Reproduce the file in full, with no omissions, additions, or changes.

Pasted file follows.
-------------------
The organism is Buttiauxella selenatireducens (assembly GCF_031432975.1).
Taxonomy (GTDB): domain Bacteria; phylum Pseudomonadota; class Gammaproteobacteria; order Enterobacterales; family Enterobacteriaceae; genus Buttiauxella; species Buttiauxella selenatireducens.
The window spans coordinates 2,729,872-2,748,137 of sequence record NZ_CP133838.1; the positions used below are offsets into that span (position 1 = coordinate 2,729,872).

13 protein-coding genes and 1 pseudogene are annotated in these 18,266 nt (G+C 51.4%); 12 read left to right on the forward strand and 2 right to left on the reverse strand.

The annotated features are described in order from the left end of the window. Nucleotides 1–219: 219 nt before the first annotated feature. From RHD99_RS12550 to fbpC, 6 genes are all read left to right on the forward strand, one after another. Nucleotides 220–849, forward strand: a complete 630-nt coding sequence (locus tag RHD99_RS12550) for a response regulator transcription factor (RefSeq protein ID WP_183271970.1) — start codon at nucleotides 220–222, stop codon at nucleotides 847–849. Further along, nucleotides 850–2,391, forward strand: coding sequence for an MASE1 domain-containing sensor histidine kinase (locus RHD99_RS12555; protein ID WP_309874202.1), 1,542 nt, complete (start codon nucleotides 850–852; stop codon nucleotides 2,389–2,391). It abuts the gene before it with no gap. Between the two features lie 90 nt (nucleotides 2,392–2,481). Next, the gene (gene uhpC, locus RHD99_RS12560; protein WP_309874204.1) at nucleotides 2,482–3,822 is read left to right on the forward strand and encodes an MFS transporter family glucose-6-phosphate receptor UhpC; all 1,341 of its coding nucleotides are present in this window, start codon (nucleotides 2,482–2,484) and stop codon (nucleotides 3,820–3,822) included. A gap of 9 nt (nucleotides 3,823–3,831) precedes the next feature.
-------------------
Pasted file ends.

The organism is Buttiauxella selenatireducens (assembly GCF_031432975.1).
Taxonomy (GTDB): domain Bacteria; phylum Pseudomonadota; class Gammaproteobacteria; order Enterobacterales; family Enterobacteriaceae; genus Buttiauxella; species Buttiauxella selenatireducens.
The window spans coordinates 2,729,872-2,748,137 of sequence record NZ_CP133838.1; the positions used below are offsets into that span (position 1 = coordinate 2,729,872).

13 protein-coding genes and 1 pseudogene are annotated in these 18,266 nt (G+C 51.4%); 12 read left to right on the forward strand and 2 right to left on the reverse strand.

The annotated features are described in order from the left end of the window. Nucleotides 1–219: 219 nt before the first annotated feature. From RHD99_RS12550 to fbpC, 6 genes are all read left to right on the forward strand, one after another. Nucleotides 220–849, forward strand: a complete 630-nt coding sequence (locus tag RHD99_RS12550) for a response regulator transcription factor (RefSeq protein ID WP_183271970.1) — start codon at nucleotides 220–222, stop codon at nucleotides 847–849. Further along, nucleotides 850–2,391, forward strand: coding sequence for an MASE1 domain-containing sensor histidine kinase (locus RHD99_RS12555; protein ID WP_309874202.1), 1,542 nt, complete (start codon nucleotides 850–852; stop codon nucleotides 2,389–2,391). It abuts the gene before it with no gap. Between the two features lie 90 nt (nucleotides 2,392–2,481). Next, the gene (gene uhpC, locus RHD99_RS12560; protein WP_309874204.1) at nucleotides 2,482–3,822 is read left to right on the forward strand and encodes an MFS transporter family glucose-6-phosphate receptor UhpC; all 1,341 of its coding nucleotides are present in this window, start codon (nucleotides 2,482–2,484) and stop codon (nucleotides 3,820–3,822) included. A gap of 9 nt (nucleotides 3,823–3,831) precedes the next feature.